The coupling ball (1a) of a ball pivot (1) is supported, by means of a plastic bearing shell (2), so that it can be, twisted and tilted to a limited extent in a joint housing (3), which is formed with a recess (3a) for the insertion of the bearing shell (2) and a coupling ball (1a) arranged in the latter, as revealed, in particular, in FIGS. 2 and 4. The edge region (3b) of the joint housing (3), enclosing the part of the coupling ball (1a) lying below the equator (1b) of the ball, is cylindrically shaped in the starting state which, in turn, is revealed in FIGS. 2 and 4. This edge region (3b) is plastically deformed after insertion of a coupling ball (1a) provided with a bearing shell (2), and, in fact, by means of a female mold, which bestows upon the edge region (3b) the recognizable definitive form of the joint housing (3) in FIGS. 1 and 3. In this final state, the part of the bearing shell (2) supporting the surface of the coupling ball (1a) lying below the equator (1b) of the ball also supports a surface in the form of an annular segment of a sphere in the recess (3a) of the joint housing (3).

In order to produce a bearing shell (2)--preferably by means of injection molding--already in the form of the later built-in state during manufacturing, at least the part of the bearing shell (2) supporting the surface of the coupling ball (1a) lying below the equator (1b) of the ball is divided into at least two sections (2a), which are each hinge delimited by means of a film hinge (2b). Regarding this formation, the two embodiment examples differ according to FIGS. 1 and 2 or FIGS. 3 and 4.

In the first embodiment example in accordance with FIGS. 1 and 2, a bearing shell (2) consists of an upper part (2c), which forms a bearing surface in the form of an annular segment of a sphere (2c') for the support of the surface of a coupling ball (1a) lying above the equator (1b) of the ball. In the embodiment example, two sections (2a) are formed in the upper part (2c), by means of, in each case, one film hinge (2b), which are separated from each other by means of slots running axially (2d). During production, these sections (2a) already have in their starting state the form of a spherical section; and, in a mounted state, form a bearing surface (2a') in the form of an annular segment of a sphere for the surface of the coupling ball (1a) lying below the equator (1b) of the ball.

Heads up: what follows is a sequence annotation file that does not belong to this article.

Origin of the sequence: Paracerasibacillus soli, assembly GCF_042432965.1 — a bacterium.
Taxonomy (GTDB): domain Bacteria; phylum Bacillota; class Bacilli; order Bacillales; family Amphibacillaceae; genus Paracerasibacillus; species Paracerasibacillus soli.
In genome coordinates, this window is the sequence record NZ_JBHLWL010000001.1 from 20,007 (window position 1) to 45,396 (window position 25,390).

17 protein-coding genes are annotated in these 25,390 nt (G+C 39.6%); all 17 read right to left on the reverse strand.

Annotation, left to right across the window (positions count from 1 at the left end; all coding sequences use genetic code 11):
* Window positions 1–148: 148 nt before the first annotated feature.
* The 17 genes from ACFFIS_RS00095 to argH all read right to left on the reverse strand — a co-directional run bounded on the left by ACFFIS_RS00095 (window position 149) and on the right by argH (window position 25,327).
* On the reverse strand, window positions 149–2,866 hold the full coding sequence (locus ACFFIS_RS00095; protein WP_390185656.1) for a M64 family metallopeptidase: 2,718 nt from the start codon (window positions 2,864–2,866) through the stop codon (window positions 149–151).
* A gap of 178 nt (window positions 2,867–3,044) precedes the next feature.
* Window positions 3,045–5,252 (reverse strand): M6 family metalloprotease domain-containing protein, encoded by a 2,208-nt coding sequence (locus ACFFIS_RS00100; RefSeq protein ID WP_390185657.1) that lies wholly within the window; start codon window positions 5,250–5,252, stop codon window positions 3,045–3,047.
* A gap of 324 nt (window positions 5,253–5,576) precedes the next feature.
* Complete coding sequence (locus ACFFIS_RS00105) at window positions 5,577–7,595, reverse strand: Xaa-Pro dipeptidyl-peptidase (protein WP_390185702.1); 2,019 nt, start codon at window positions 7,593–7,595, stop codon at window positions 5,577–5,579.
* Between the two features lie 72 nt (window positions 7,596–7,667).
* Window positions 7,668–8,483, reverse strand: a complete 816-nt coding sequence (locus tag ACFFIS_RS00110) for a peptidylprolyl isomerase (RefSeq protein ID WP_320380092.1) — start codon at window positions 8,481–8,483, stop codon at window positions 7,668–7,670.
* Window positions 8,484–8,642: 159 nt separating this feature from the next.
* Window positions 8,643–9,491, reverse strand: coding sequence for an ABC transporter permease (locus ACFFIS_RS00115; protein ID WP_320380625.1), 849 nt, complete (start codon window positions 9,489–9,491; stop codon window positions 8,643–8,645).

In the second embodiment in accordance with FIGS. 3 and 4, the bearing shell (2) is divided into two sections, each forming one bearing shell half (2e), that are directly connected to each other by means of a film hinge (2f) running at a right angle to the longitudinal axis of the ball-and-socket joint. In this embodiment also, a bearing shell (2) is produced in the form of the built-in state during production. Each bearing shell half (2e) is formed with a bearing surface (2c') in the form of an annular segment of a sphere supporting the surface of the coupling ball (1a) lying above the equator (1b) of the ball and with a bearing surface (2a') in the form of an annular segment of a sphere supporting the surface of the coupling ball (1a) lying below the equator (1b) of the ball, as clearly revealed in FIG. 4.

In both embodiments, a bearing shell (2) is put on a coupling ball (1a) of a ball pivot (1) by means of a delimited hinging of the sections (2a) or of the bearing shell halves (2e), before the coupling ball (1a), with bearing shell (2) put in place is inserted in the recess (3a) of the joint housing (3), of which the edge region (3b) is subsequently converted from the starting shape represented in FIGS. 2 and 4 into the definitive form according to FIGS. 1 and 3.

As revealed in FIGS. 1 and 3, the surface area of the bearing shell (2), at least in the regions adjoining a film hinge (2b;2f), is tightly fitted in a positive-locking manner in the recess (3a) of the joint housing (3) so that, in the final mounted state, the function of the film hinge (2b;2f) is abolished and the bearing shell (2) supports the coupling ball (1a) with defined joint properties.

In the embodiment example according to FIG. 3, a joint boot (4) is represented for completeness, with its housing side opening fastened to the joint housing (3), and with its spindle side opening fastened to the ball pivot (1), each, by means of a retainer (5); and the entrance of impurities into the joint as well as the escape of any used lubricating agent is prevented.

DRAWING REFERENCE LIST

1 Ball pivot

1a Coupling ball

1b Equator of the ball

2 Bearing shell

2a Section

2b Film hinge

2c Upper part

2d Slot

2e Bearing shell half

2f Film hinge

2a' Bearing surface

2c' Bearing surface

3 Joint housing

3a Recess

3b Edge region

4 Joint boot

5 Retainer

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Classifications
U.S. Classification403/135, 403/133, 403/140
International ClassificationF16C11/06
Cooperative ClassificationF16C11/0638
European ClassificationF16C11/06C3B2B
Legal Events
DateCodeEventDescription
Nov 28, 2006FPExpired due to failure to pay maintenance fee
Effective date: 20060929
Sep 29, 2006LAPSLapse for failure to pay maintenance fees
Apr 19, 2006REMIMaintenance fee reminder mailed
Feb 26, 2002FPAYFee payment
Year of fee payment: 4
Nov 26, 1996ASAssignment
Owner name: TRW FAHRWERKSYSTEME GMBH, & CO. KG, GERMANY
Free format text: ASSIGNMENT OF ASSIGNORS INTEREST;ASSIGNORS:PRICKLER, WOLFGANG;KAUBEN, MATTHIAS;WUTZLER, CHRISTIAN;REEL/FRAME:008336/0189
Effective date: 19961030